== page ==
Adventure & RPG
Since the MacPlay name brand returned nearly two years ago, Mac gamers have been practically begging them to bring the rest of the Fallout franchise to the Mac, and possibly re-publish the original Fallout. Last week, one of those wishes was granted and with today’s announcement that MacPlay will publish Fallout 2, there leaves only Fallout Tactics: Brotherhood of Steel.
The world of Fallout is set in a post-apocalyptic era, where the Earth has been ravaged by nuclear war. Survivors of this disaster are trying to pick up the pieces and rebuild civilization. All the while, mutated humans and animals, gangs and raiders are running amuck, harassing defenseless cities and traders.
Fallout 2 is set approximately 50 years after the events of the original Fallout, where you saved your fellow vault-mates from certain doom. As a descendent of the original Vault Dweller, you are given the daunting task of finding the Garden of Eden Creation Kit (G.E.C.K. for short), which will save your dying village. If this sounds familiar to the find-the-water-chip-before-we-all-die plot of the first Fallout, then it should.
While the premise may not be completely original, Fallout 2 sticks to the tried and true formula that made the game an instant success. Along the way, the team at Black Isle Studios addressed the complaints of Fallout fans by incorporating several gameplay improvements. RPG veterans and novices alike will find Fallout 2 easy to jump into. As someone who views most RPGs as complex and time consuming, I found the Fallout series to be completely engrossing in both storyline and gameplay.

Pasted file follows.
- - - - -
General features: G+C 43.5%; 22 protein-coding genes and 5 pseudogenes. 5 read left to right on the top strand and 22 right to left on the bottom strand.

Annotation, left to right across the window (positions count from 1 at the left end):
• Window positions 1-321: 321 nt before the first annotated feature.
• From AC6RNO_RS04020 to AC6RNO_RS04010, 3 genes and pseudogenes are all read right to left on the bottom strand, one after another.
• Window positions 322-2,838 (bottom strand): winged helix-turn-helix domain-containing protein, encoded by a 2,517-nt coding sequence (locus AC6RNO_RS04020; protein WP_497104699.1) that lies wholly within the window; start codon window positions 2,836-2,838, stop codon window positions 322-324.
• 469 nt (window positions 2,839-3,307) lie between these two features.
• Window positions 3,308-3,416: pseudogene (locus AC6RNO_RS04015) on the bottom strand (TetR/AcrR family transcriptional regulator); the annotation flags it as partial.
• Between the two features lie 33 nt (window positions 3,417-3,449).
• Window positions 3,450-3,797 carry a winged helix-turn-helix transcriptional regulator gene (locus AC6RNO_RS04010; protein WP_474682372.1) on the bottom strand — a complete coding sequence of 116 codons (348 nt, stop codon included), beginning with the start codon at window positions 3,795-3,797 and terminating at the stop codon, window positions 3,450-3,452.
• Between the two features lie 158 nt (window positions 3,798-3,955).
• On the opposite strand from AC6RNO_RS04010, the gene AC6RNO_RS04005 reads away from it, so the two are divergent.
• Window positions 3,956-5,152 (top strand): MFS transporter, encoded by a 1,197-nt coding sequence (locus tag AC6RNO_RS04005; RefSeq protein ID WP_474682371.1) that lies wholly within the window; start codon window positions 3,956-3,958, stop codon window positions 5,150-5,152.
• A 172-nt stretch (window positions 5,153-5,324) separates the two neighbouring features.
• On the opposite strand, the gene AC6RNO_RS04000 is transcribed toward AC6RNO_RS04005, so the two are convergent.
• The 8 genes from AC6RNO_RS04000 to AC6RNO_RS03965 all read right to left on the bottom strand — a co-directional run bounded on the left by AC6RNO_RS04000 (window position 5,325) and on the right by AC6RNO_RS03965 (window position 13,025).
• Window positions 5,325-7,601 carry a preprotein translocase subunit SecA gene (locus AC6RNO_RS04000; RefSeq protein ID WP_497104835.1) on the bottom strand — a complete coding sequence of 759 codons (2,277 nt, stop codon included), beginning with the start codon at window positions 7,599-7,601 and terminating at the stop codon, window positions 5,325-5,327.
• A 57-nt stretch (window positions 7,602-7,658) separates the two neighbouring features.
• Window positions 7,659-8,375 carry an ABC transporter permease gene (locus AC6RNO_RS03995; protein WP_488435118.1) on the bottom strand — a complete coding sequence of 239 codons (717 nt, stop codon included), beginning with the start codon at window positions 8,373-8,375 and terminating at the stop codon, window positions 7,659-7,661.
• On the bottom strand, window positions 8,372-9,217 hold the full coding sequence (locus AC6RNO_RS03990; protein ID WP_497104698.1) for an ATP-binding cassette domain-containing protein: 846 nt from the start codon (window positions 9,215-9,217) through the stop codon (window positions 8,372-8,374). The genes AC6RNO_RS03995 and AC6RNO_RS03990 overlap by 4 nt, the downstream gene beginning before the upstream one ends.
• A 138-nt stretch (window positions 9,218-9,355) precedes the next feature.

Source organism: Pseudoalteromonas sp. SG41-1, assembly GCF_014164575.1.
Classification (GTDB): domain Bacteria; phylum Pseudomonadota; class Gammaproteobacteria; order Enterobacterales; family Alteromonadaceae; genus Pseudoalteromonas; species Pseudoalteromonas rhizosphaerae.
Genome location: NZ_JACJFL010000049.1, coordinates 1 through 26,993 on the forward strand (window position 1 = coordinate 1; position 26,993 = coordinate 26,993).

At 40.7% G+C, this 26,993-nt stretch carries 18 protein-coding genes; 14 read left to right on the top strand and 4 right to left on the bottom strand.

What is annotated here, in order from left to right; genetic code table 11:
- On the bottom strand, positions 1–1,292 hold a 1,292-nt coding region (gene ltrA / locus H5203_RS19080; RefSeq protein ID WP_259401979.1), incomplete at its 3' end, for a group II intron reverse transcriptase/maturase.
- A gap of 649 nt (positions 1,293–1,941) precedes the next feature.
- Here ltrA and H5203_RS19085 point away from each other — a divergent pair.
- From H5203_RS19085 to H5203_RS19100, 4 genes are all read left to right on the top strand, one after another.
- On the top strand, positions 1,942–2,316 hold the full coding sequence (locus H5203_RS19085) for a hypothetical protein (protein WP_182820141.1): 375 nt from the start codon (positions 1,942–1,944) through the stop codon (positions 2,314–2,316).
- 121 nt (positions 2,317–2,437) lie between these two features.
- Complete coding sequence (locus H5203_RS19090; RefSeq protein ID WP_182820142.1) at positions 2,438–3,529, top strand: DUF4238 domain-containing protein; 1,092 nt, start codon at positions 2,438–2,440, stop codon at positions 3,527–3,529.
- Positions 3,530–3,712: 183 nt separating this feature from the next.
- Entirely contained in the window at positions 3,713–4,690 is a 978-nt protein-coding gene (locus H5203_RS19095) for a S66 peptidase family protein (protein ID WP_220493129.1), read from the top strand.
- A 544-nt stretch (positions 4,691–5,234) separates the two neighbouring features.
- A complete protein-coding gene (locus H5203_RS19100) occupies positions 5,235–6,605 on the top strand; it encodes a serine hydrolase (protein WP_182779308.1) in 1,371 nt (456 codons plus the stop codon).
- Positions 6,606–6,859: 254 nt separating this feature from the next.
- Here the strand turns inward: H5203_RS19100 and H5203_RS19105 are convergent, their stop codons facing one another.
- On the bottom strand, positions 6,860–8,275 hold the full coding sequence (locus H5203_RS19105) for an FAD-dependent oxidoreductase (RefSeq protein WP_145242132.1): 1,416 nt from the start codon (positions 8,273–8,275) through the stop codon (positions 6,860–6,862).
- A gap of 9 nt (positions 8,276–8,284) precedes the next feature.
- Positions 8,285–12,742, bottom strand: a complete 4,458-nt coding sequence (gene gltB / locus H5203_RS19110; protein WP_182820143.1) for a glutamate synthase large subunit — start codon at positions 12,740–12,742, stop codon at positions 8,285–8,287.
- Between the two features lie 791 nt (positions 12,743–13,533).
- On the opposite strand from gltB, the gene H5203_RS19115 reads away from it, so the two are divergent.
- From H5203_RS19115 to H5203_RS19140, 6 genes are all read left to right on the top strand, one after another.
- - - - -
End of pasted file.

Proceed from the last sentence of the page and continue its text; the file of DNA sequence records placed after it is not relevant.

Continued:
For a game that is approaching its 4 year anniversary (it was released for the PC in November 1998), its graphics are understandably dated. While Fallout 2 doesn’t use any fancy OpenGL trickery, the 2D graphics convey the atmosphere quite well. Although some of the places you visit will be bustling with people, the world still has that barren, scorched earth environment that carried over from the first game. Even the more developed cities are gritty-looking and appear primitive and run down.